|econstruction of a
of Corbridge type 'B'
(Robinson 1975: 180-181).
he form of cuirass for which the 1st century is best known is the lorica segmentata. The name was not invented by the Romans but came into use during the Renaissance. It was the first type of articulated laminated plate armour cuirass, the origins of which are unknown (Bishop & Coulston 1993: 194). The segmental cuirass may have found its way into the Roman army from the gladiatorial arena (Bishop and Coulston 1993: 85) . The first time the Romans came into contact with this armour may have been during the revolt of Florus and Sacrovir in (A.D.21). Heavily armoured gladiators, called crupellarii, fought against legionaries. Tacitus describes how armoured gladiators were killed by legionaries hacking through their segmented armour with pickaxes (Bishop & Coulston 1993: 85, see also Tacitus 1989: 139-141, see image SE1). It is highly probable, that this form of armour was being issued as standard legionary equipment by the time the Emperor Claudius' troops invaded Britain in A.D.43. An assortment of fittings from such armour have been found on sites occupied by the Romans during the first years of the invasion (Simkins 1994a: 16).
From archaeological excavations at, Corbridge, Newstead, and other sites, a number of variation of the segmented loricae have been identified. The earliest form known (Corbridge type 'A') of this armour consisted of 40 plates. The collar and shoulder units consisted of 24 plates (lames) and there were 16 girdle plates" (Robinson 1975: 177, see image SE2). The latter were half semicircular iron lames, consisting of strips of iron sheet, and were positioned horizontally, riveted onto straps.
The lames were laced at the center of the breast and back in such a way as to encircle the trunk completely while still allowing the body considerable freedom of movement because of their [methods of] articulation (Tarassuk & Blair 1982: 312).
The articulation of the bands was kept in place by a complicated system of straps and buckles. Fastened on the inside by leather straps and fastened at the front and back with laces, buckles and straps (Bishop & Coulston 1989: 32). These fittings, which were usually made of thin brass (copper alloy) sheet, were vulnerable to damage and caused electrochemical corrosion at points of contact with the iron plate (Bishop & Coulston 1993: 191). The fragility of these components could explain why broken ones are often found at excavations (Bishop & Coulston 1993: 85). The defence was completed with two half-collars (shoulder guards) of articulated lames. Each collar consisted of a small breast-plate (3.3 cm by 8.6 cm wide at the lower end) which was fastened to other lames that formed a neck guard (Robinson 1975: 177). Both of the shoulder-guards consisted of five plates. The largest upper plates were made from three pieces joined to each other by lobate bronze hinges as were the collar units beneath (Robinson 1975: 177).
|SE1 - RELIEF|
|SE2 - DIAGRAM|
he lorica segmentata was superior to mail in both manufacturing and as armour. However, the armour's chief advantage was in its weight, around 12lb, depending upon the thickness of plates used (Simkins 1994a: 16). Plates were made by hammer work, and Bishop and Coulston (1993: 190) note that an analysis of surviving fragments of iron plates of the lorica segmentata type shows that they had not been hardened in any way, although the Romans are known to have been aware of this technique. They also suggest that Roman armourers deliberately produced 'soft' armour that could absorb the energy/force of a blow as it crumpled. This softness allowed the metal to deform extensively, absorbing the impact of weapons and denying them the resistance needed to penetrate effectively. Massey (1994: 38) cites evidence of contemporary arrowhead types used against this type of armour. On no occasion did arrowheads of any type tested afford lethal penetration (Massey 1994: 37). Shots directed at this type of armour either glanced off or gave minimal penetration (Massey 1994: 37). This effectiveness apparently due to a combination of the softness of the metal and the internal gap between the plates (Massey 1994: 38). Massey (1994: 38) also proposes that up until the introduction of lorica segmentata in Claudian times there was no armour form in widespread use which could guarantee the wearer's safety against arrow attack. This armour was also especially fortified in shoulder-defence (Bishop & Coulston 1993: 85). As such it may have normally been employed by particular legions, notably those fighting the Celts, whose style of fighting and use of weapons such as the long sword posed a particular threat to the head and shoulders of the line infantryman (Bishop & Coulston 1993: 209).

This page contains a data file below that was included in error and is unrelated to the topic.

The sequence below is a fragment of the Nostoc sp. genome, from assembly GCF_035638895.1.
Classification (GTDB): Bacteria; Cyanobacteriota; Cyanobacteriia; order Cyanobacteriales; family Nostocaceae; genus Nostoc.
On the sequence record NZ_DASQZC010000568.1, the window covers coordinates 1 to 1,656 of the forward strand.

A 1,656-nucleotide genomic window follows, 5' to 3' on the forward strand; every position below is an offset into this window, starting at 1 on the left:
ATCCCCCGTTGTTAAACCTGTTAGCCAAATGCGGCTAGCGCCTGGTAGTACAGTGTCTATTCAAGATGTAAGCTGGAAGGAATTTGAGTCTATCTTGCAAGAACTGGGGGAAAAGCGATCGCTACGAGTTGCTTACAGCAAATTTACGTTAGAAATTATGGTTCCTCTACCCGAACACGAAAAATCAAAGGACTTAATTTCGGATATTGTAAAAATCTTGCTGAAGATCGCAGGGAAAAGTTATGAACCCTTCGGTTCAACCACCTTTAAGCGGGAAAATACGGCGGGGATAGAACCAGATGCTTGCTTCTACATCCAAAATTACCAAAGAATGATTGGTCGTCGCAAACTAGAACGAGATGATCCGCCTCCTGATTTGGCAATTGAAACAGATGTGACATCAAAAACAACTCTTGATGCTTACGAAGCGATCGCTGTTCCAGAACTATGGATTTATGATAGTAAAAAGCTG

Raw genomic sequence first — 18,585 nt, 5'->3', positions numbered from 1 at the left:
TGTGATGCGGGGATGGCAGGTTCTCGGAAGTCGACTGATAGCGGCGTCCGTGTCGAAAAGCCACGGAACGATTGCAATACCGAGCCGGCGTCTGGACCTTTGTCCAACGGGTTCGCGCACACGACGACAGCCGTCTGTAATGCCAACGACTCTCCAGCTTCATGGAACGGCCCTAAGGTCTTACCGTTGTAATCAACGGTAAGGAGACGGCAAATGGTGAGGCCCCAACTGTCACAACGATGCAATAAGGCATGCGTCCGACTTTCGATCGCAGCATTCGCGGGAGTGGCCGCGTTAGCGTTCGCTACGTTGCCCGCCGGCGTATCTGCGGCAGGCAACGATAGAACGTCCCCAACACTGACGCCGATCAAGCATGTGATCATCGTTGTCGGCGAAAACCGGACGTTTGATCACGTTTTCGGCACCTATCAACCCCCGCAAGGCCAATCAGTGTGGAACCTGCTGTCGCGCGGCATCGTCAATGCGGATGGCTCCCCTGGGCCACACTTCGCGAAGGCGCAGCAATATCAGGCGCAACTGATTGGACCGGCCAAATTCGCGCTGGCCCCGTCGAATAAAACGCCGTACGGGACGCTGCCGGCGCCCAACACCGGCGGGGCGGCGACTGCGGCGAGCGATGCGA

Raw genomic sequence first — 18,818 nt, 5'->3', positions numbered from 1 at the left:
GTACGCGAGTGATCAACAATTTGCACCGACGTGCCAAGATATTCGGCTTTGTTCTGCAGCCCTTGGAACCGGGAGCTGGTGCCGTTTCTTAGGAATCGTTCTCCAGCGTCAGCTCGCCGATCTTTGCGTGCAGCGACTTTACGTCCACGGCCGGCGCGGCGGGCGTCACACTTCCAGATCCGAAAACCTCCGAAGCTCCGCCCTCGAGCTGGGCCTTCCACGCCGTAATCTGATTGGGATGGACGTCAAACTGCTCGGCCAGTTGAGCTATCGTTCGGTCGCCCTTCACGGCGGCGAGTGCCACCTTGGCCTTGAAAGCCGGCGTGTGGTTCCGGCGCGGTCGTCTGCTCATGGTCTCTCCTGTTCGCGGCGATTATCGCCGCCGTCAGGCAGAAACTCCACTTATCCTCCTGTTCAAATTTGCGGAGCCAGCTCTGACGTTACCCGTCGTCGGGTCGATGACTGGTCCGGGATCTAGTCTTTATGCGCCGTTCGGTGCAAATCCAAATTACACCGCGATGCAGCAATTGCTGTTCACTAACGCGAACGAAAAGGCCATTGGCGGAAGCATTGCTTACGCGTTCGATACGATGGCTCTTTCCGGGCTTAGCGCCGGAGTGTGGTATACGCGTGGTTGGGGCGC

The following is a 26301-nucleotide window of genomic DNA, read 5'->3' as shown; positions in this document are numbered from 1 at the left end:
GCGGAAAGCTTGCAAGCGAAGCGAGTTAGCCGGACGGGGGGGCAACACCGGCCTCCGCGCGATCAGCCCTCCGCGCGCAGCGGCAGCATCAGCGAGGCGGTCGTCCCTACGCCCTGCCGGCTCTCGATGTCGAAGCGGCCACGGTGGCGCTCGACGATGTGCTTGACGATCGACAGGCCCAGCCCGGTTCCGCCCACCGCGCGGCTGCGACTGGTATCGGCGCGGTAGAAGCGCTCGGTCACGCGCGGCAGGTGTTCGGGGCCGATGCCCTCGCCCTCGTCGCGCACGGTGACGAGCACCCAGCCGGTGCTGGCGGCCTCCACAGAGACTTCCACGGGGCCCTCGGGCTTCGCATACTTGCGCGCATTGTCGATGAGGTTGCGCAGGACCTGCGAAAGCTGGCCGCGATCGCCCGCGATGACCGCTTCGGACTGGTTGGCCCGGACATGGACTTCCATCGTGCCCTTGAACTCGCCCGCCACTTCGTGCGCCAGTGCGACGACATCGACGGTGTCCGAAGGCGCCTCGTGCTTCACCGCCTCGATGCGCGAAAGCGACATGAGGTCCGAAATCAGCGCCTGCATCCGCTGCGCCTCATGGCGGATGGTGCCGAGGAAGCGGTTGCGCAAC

Segmented plate armour had disadvantages as well. Most notable is the loss of protection to the thighs and upper arms. Simkins (1974: 16) states that during the Emperor Trajan's Dacian campaign, the Romans fought against adversaries armed with long scythe-like swords (falx). These were capable of reaching past the legionary's scutum (large curved shield) to injure the unprotected sword arm. This weapon may have also endangered the soldiers' legs which from Republican times were bare, protection here being compromised for the sake of mobility. However, the Adamklissi monument suggests that legionaries in these two campaigns may have augmented their protection with greaves and segmental armguards similar to those worn by gladiators (Bishop & Coulston 1989: 41, see image SE3).
|SE3 - METOPE|
|SE4 - TRAJAN'S |